Even though over 95% of the homes in the US have an air conditioner, few people really understand even the basics of how these units’ work. Normally the only way someone would interact with their air conditioning is by adjusting the thermostat. They know enough to switch them on and set the temperature at the level they desire, but really know little about the parts that make the unit control the temperature of their home. Your air conditioner to regulate the temperature by adding or removing heat in your house. It also controls the humidity when it is removing heat.
Do you know how it does this? Whether you are shopping for a new air conditioner or interested in learning about the one you have, the best place to start is with the general terms used to explain the functions of your unit.
BTU or British Thermal Unit:
This is way a unit’s capacity is measured. In layman’s terms it is the amount of heat that is needed to raise a pound of water by one degree of temperature. When you hear someone talk about BTUs in regards to air conditioning they are talking about the amount of heat a unit can remove from a standard sized room.
Consider 12,000 BTUs is also known as a 1 ton of cooling capacity. The higher the number of BTUs the bigger area the unit can serve. While many people think that bigger is better, when it comes to air conditioning that is not the case. It is more important to correctly match the size of the air conditioning unit with the space to be controlled.
In addition to the size of the room you must consider several other issues to properly size a unit.
- Number of windows
- Size of windows
- Type of windows
- Direction windows face
- Window covering type
- Flooring type
- Wall type
- Geographical location
These items all play a role in determining the correct size unit from the cooling BTUs to the heating capacity. If the cooling portion is oversized, it will only run for very short periods of time. Short runs do not allow the unit to remove humidity from the conditioned space. You have probably been in a house or building with this problem, it feels cool and damp. It is not very comfortable and is a breeding grow for mold & mildew.
An undersized unit will not be able to keep up with changes in the outside temperature. Again you will be uncomfortable and waste money on gas and/or electricity.
EER vs SEER:
EER is a simply calculation found by dividing the BTUs into the number of running watts. Higher EER numbers indicate a more efficient system. While the higher EER unit will save you money over the long haul, it will have a higher upfront cost. In addition to reducing your annual heating and cooling cost, the higher EER also takes a step toward environmental protection by reducing your carbon foot-print and energy consumption.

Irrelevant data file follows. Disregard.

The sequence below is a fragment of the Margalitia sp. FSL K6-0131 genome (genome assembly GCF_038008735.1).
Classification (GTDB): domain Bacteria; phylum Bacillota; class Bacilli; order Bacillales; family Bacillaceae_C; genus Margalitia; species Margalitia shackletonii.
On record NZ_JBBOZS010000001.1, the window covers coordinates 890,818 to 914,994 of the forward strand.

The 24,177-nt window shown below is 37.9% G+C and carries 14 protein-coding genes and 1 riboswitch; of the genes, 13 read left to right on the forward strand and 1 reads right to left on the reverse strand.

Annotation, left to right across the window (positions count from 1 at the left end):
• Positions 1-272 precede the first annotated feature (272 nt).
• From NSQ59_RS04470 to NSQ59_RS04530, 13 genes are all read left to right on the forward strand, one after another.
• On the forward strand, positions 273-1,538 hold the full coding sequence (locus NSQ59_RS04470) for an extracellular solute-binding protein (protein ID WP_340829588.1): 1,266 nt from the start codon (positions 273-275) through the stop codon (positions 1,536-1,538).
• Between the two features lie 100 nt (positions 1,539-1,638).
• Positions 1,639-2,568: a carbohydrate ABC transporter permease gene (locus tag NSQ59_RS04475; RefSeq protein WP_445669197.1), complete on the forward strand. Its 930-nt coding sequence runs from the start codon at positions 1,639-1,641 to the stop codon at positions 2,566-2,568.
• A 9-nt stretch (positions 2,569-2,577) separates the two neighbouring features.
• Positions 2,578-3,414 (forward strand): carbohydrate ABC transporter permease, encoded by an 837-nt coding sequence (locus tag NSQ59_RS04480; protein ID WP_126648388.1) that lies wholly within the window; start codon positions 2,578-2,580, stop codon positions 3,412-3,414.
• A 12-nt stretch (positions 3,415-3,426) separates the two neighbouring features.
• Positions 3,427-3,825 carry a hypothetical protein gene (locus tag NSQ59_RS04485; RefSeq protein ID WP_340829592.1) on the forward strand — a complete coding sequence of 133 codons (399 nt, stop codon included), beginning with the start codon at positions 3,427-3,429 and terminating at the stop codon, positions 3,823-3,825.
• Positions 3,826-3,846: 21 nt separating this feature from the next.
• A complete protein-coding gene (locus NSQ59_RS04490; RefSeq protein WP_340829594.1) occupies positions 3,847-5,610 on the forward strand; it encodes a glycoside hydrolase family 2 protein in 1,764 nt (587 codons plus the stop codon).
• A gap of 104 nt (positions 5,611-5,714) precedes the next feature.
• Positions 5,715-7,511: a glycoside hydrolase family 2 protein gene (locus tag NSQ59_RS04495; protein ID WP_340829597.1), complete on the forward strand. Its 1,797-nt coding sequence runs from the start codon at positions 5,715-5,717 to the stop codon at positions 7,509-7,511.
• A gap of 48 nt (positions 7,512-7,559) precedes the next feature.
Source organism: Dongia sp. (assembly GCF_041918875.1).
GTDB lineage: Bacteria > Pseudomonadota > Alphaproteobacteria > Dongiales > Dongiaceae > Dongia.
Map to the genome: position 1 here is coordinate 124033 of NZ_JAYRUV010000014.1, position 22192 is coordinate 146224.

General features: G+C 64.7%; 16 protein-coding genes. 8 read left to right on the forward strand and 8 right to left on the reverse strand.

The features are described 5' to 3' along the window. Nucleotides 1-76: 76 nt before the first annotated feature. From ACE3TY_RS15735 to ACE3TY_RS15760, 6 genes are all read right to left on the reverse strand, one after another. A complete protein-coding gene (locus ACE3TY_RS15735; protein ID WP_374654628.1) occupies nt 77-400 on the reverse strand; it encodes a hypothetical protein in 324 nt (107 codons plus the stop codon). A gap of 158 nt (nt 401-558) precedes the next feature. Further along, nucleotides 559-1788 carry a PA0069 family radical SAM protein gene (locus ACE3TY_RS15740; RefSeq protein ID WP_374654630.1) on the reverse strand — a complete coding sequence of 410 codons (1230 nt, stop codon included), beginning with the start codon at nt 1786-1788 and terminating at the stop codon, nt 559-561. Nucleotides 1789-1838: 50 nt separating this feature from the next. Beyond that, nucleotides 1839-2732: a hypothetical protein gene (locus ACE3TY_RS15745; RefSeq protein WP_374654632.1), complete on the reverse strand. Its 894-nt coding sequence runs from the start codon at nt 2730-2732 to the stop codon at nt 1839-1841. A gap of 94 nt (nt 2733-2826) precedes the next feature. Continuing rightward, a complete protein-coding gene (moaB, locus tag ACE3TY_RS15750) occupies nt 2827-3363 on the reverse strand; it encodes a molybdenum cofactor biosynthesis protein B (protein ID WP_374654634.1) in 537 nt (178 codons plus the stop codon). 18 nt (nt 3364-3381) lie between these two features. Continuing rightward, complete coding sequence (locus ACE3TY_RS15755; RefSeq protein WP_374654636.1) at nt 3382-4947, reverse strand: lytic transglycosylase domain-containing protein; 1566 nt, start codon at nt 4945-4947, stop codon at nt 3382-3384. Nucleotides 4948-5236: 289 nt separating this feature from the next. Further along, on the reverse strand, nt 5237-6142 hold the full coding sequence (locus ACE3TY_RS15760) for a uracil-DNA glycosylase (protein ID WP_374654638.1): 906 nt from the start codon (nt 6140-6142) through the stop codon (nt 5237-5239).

The SEER adds seasonal variation and heating to the total energy picture. Some suggestion this is more accurate measurement of a unit’s efficiency.
Either way, if you select a unit with a high EER or SEER you will be helping the environment as well as reducing your energy costs for many years to come.
There are 2 or more fans in the typical home system. One is called a supply fan, the other is called a condenser fan. Both fans work like every other fan you’ve ever seen, they move air. In the past you may recall seeing a switch on your thermostat that gave the option for the fan or auto, on or off. Most people set their fan to auto, which let the system decide when to turn the fan on. Some set the fan to on and let the fan run all the time.
Today there are variable speed fans. These have the ability to move more or less air and greatly increase the efficiency of air conditioning systems. Fans and their motors are also protected by the filter from excessive dirt.
Air filters where included in the original design of air conditioning equipment to protect the equipment. The fact that air filters also protect a buildings occupant was considered a side benefit. That is until it was discovered that indoor air quality significantly impacts comfort and productivity.
Indoor air can be surprisingly dirty. In fact, several studies conducted by the EPA have shown indoor air to be substantially dirtier than the surrounding outside air, up to 100 times dirtier.
The use of a good quality air filter cannot be overstated. It will make a huge difference in the quality of your indoor air. The air you breathe should be as clean as possible, right?
The filter protects what is called the evaporator coil. This coil is commonly difficult to access making it expensive to clean. You are far better off to change your filters on a regularly scheduled basis to prevent this coil from getting dirty. Dirt on this coil will reduce the capacity of your system. That means it will need to run longer than it should, using more energy and wearing out sooner than expected.
A thermostat is where you set the desired temperature of your space. It then determines when to turn your system on or off by sensing the temperature, pretty simple. They can be far more complex sensing:
- Inside temperature
- Outside temperature
- Calculating a collection of rooms average temperature
All of these allow a system to more accurately decide when to run your system. Years ago they offered a “Night Set Back” thermostat which was designed to save energy. Today even cheap thermostats allow you to setup a schedule of operation for every day of the week and several times per day.